When was the last time you consulted an official government travel advisory before booking a trip?
Wars (Syria), political protests (Brazil, Egypt, Turkey), floods (Germany, Manila) and disease outbreaks (China) are all enough to make us click headlines.
But many travelers admit to not giving much credence to advisories from governments.
In recent weeks, travel advisories for Egypt have hit high levels, with some governments evacuating their citizens.
But a similar situation in December last year didn't stop Marielle Butters from traveling alone to Egypt.
"Three days after the president declared himself dictator and all was supposedly in chaos," recalls Butters about the timing of her trip. "It was fine. I felt safe."
In July, protests in Brazil elicited travel alerts.
But local journalist Felipe Araujo says the warnings were unnecessary.
More: 10 things to know before visiting Colombia
"The Brazilian government was siding with the protesters, publicly making an attempt to accommodate some of their wishes," says Araujo. "Brazil was no less safe because of the protests."
Many travelers deliberately seek out reportedly dangerous locales, such as Kashmir, Afghanistan and Colombia, with few mishaps.
What is a Travel Warning?
Just how realistic are government travel alerts and warnings?
And are they even worth looking at?
The U.S. Department of State currently has 35 countries listed under a travel warning -- defined as a "protracted condition that makes a country dangerous or unstable," such as war.
A travel alert applies to temporary situations such as demonstrations.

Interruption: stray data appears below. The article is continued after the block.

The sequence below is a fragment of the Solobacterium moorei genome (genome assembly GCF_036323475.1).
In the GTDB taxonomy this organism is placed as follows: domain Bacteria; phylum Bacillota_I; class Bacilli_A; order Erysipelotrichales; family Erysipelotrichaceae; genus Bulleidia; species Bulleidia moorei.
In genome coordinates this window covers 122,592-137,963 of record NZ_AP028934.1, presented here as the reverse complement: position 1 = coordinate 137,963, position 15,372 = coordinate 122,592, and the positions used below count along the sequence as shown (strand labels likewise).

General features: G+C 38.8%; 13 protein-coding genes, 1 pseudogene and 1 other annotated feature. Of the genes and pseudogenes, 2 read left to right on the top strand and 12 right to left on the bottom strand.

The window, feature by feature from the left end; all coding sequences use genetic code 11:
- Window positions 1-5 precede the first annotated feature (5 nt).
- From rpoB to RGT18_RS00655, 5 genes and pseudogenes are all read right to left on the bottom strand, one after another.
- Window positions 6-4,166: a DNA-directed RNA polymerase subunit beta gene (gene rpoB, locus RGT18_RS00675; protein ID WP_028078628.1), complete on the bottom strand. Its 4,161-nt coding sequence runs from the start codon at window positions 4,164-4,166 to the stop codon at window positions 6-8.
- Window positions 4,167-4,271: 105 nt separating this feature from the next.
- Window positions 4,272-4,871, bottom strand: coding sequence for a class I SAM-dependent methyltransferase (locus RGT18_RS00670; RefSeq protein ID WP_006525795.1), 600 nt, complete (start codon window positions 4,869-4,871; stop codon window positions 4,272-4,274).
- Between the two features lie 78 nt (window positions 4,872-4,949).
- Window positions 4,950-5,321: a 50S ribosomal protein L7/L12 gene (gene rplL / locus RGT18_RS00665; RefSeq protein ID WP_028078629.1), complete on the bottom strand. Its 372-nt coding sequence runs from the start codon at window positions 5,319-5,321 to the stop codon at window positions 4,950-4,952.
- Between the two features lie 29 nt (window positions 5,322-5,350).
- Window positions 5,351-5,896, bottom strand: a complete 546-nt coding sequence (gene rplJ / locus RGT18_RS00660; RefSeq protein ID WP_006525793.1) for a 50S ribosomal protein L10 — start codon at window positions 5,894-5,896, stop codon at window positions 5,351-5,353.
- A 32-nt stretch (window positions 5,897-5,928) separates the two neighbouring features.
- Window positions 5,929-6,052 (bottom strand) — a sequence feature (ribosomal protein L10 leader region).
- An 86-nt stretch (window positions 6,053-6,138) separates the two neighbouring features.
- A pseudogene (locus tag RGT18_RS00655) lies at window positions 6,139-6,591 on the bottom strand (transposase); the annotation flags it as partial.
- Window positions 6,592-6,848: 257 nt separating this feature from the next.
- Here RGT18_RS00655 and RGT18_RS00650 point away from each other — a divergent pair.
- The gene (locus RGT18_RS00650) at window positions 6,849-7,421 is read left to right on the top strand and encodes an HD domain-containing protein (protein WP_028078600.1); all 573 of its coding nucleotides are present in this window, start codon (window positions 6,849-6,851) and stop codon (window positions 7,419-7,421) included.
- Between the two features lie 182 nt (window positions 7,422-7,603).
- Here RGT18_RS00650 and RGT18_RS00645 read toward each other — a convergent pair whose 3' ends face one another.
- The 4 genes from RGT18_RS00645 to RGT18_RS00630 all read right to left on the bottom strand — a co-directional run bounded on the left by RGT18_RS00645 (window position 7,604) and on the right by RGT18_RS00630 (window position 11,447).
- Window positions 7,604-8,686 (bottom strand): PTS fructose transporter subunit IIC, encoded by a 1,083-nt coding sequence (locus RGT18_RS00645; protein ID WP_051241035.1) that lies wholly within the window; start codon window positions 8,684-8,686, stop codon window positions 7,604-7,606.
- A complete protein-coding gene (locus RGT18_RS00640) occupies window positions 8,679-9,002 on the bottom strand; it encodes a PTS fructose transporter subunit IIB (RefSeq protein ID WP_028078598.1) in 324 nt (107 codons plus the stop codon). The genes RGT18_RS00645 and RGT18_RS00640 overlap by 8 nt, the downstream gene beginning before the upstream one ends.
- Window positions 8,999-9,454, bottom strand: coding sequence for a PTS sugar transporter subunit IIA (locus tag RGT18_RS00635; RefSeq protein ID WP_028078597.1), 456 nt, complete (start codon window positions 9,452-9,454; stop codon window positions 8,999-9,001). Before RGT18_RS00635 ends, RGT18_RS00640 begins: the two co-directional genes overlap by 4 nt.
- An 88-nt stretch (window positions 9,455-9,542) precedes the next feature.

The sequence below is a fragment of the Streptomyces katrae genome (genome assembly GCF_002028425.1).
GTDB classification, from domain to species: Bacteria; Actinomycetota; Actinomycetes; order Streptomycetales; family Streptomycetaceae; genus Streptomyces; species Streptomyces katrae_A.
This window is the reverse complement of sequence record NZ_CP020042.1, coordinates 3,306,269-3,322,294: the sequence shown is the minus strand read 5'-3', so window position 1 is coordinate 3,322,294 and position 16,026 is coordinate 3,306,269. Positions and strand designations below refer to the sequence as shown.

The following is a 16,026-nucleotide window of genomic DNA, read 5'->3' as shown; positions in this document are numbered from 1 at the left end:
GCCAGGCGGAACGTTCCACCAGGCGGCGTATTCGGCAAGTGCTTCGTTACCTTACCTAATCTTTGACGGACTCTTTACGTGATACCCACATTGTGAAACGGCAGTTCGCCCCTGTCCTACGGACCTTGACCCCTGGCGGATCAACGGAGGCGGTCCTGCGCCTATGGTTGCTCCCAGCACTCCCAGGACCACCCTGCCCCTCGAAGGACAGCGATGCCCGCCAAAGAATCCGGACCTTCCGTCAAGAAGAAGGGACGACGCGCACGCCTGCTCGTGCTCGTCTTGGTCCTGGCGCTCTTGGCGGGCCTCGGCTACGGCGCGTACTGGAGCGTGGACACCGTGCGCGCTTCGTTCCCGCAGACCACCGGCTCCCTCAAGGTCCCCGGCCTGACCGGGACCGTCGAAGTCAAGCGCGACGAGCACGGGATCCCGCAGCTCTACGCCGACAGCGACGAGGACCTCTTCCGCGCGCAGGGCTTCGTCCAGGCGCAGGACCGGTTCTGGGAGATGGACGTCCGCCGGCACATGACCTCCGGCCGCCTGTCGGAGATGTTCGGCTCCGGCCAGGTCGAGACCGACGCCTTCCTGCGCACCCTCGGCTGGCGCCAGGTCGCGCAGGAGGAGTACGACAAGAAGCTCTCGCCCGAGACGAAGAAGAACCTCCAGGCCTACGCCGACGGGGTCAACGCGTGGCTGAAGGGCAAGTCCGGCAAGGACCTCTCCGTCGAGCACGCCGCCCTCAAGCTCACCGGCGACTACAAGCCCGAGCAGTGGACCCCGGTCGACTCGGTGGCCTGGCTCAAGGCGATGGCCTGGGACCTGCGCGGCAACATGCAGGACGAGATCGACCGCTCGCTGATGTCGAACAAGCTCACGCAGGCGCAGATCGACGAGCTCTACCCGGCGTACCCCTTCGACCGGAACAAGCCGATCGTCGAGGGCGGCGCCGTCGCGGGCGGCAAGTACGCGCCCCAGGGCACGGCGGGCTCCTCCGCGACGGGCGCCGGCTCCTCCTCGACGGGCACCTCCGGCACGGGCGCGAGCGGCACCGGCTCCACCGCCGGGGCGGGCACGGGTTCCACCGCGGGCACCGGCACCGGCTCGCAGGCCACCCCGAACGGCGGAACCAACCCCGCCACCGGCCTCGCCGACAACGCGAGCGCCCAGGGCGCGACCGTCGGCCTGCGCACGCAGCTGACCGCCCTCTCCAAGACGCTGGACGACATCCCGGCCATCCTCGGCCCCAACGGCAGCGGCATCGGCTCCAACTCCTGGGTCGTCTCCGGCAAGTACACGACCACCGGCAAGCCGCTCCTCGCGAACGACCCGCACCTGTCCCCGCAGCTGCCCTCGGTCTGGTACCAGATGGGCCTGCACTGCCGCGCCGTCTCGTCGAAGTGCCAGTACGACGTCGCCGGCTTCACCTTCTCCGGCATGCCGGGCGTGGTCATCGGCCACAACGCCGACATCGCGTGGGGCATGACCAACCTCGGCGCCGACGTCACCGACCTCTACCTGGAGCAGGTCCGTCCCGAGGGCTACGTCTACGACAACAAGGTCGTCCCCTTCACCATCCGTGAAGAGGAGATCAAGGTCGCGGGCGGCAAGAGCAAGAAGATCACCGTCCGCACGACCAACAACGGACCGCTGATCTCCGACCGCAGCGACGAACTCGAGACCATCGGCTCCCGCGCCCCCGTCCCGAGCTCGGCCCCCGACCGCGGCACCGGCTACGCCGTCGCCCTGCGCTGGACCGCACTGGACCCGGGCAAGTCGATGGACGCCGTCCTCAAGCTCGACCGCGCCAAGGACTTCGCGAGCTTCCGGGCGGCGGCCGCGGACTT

Three-quarters of Brits admitted they do not check official travel advice before traveling in a recent poll, and those that do said they often ignore it anyway.
Countries currently listed by the U.S. Department of State with travel warnings include Egypt, Haiti, Kenya, Lebanon, Mexico, Nigeria, North Korea, the Philippines and Tunisia.
A warning status means travelers should "avoid or consider the risk of travel to that country. A Travel Warning is also issued when the U.S. government's ability to assist American citizens is constrained due to the closure of an embassy or consulate or because of a drawdown of its staff."
"Our obligation is to provide information to the American citizens who are traveling and residing abroad to allow them to make informed decisions," says Michelle Bernier, managing director of overseas citizen services for the U.S. State Department's Bureau of Consular Affairs.
"We want Americans to be vigilant and take security measures especially in an atmosphere of heightened concern."
The State Department website provides specific information on every country in the world.
More: Women: Travel safely but keep traveling
Australia's entry includes a warning to "be careful when consuming alcohol with unfamiliar people, as drink spiking can occur."
The UK's entry includes nearly 2,000 words on terrorist threats and crime, including details on pickpockets and ATM fraud.